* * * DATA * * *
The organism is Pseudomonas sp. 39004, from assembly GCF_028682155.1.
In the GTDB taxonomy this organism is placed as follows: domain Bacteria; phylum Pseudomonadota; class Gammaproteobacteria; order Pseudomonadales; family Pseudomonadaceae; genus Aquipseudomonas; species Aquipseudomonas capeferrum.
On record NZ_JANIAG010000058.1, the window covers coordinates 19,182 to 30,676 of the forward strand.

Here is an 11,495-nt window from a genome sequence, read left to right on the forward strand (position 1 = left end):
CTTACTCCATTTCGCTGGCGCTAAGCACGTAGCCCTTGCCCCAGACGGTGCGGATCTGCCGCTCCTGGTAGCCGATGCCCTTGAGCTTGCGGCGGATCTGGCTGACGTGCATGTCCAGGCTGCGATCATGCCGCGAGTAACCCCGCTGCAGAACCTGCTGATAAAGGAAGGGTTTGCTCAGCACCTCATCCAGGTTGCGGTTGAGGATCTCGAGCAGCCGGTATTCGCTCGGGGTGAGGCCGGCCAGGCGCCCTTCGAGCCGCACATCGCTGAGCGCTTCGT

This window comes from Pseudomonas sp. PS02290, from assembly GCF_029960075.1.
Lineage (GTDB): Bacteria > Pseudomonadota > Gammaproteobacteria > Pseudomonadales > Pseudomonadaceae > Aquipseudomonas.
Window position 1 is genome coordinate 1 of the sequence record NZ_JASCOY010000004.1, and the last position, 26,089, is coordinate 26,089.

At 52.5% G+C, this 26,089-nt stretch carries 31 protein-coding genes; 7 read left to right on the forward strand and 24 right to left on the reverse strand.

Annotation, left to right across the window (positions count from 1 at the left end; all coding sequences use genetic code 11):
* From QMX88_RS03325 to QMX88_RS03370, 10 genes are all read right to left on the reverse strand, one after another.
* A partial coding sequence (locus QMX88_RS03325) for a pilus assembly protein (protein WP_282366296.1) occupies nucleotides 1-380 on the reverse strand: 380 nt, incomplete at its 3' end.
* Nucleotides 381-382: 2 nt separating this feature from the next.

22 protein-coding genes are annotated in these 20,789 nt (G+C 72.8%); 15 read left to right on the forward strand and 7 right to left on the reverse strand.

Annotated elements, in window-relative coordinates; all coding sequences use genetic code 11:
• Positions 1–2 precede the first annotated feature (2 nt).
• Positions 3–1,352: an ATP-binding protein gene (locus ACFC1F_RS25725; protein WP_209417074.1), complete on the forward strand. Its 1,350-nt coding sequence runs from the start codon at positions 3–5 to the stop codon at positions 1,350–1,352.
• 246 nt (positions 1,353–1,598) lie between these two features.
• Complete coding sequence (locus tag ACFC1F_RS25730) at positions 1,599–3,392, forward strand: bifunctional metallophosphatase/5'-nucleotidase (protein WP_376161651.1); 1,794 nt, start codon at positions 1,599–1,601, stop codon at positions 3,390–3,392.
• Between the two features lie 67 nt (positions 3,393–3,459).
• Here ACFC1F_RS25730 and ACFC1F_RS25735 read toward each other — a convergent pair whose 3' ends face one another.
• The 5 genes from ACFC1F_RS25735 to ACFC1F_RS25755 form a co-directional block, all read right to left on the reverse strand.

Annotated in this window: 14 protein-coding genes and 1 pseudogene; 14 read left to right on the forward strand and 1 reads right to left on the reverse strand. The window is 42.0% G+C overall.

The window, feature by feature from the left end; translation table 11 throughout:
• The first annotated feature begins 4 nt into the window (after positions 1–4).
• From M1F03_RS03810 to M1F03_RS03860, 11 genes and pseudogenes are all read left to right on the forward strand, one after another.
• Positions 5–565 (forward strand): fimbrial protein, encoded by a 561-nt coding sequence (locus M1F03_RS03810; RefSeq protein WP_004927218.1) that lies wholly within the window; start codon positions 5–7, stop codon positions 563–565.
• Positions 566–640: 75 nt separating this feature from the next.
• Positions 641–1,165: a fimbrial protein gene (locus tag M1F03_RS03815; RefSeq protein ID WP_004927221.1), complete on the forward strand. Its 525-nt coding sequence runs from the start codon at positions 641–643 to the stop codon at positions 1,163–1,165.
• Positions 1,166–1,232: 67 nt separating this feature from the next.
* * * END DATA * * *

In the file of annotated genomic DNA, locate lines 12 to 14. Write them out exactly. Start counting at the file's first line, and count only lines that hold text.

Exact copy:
* A partial coding sequence (locus QMX88_RS03325) for a pilus assembly protein (protein WP_282366296.1) occupies nucleotides 1-380 on the reverse strand: 380 nt, incomplete at its 3' end.
* Nucleotides 381-382: 2 nt separating this feature from the next.

22 protein-coding genes are annotated in these 20,789 nt (G+C 72.8%); 15 read left to right on the forward strand and 7 right to left on the reverse strand.